Mona, this sort of thing is unfortunately all too common at the Washington Post. The Post actually does some of the very best science reporting in the business, but whoever writes their headlines is frequently very confused. My favorite example is from a 2006 story about an advance in which adult cells in mice were transformed into embryonic-like cells without the need for embryos. The Post had a great story on the work, and the headline was: “Embryonic Stem Cell Success,” which is exactly what the story was not about.
The breakthrough described today (as I mentioned here yesterday) is really an immensely significant step in regenerative medicine, not only because it doesn’t involve ethical concerns or embryos (or indeed stem cells at all) but because if it translates to humans it is work that can be done directly in the body of a living patient. It has created enormous excitement among cell scientists. And, as Mona points out, it also shows what some of us have long argued: that science guided by some basic ethical boundaries can find ways forward without violating human dignity or human life. This work certainly relies on past embryonic stem cell work, but it makes that work into a path for an ethical (and in this case even scientifically preferable) alternative—which was exactly the logic of President Bush’s stem cell funding policy, much as his critics hate to admit it.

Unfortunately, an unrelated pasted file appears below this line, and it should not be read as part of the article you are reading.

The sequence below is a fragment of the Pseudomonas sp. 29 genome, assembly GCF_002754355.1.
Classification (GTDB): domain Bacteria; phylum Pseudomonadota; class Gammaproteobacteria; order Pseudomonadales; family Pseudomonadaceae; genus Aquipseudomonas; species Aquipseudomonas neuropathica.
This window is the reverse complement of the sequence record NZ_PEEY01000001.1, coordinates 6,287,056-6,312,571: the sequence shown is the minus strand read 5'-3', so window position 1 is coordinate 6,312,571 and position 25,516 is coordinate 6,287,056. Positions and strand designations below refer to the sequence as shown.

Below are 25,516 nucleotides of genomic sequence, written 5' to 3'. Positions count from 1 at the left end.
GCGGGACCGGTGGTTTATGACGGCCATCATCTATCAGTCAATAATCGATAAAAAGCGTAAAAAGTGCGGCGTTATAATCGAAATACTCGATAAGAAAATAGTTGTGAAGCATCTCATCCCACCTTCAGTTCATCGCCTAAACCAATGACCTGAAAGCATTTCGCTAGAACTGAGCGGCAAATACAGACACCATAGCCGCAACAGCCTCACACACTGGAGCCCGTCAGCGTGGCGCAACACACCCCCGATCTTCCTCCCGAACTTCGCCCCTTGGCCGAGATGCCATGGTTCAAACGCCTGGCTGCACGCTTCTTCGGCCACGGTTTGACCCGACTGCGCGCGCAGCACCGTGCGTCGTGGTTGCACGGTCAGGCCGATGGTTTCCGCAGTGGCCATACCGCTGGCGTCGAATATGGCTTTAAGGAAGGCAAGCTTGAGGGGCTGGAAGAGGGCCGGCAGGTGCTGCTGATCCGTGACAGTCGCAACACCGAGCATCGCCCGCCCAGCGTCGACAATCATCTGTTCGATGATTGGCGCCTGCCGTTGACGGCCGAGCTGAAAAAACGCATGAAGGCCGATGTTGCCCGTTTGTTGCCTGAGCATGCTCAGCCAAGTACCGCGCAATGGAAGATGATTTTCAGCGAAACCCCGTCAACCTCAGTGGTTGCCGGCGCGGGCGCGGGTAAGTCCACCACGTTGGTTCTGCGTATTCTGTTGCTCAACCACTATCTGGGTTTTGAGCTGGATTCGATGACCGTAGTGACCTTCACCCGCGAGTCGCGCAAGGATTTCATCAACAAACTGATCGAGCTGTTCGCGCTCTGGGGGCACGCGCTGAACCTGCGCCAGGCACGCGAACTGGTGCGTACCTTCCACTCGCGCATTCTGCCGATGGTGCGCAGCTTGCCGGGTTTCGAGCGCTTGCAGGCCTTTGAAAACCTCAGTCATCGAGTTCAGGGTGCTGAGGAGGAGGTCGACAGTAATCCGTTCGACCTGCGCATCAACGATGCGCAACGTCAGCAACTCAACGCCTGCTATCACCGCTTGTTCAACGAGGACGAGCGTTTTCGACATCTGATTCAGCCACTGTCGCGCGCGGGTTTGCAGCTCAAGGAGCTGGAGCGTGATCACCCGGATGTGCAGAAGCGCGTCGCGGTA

In the long run, when the heat of the argument has subsided a bit, that should be the real lasting lesson of the stem cell debate: that science policy ought not be made in crisis mode where no limits can be contemplated, but rather with a sense that we are engaged in a human endeavor with important moral ends, which must take heed of some important moral bounds.
I might add that I try to draw out that and other lessons from the stem cell debates (among other subjects) in my forthcoming book on science and politics, which will be out next month.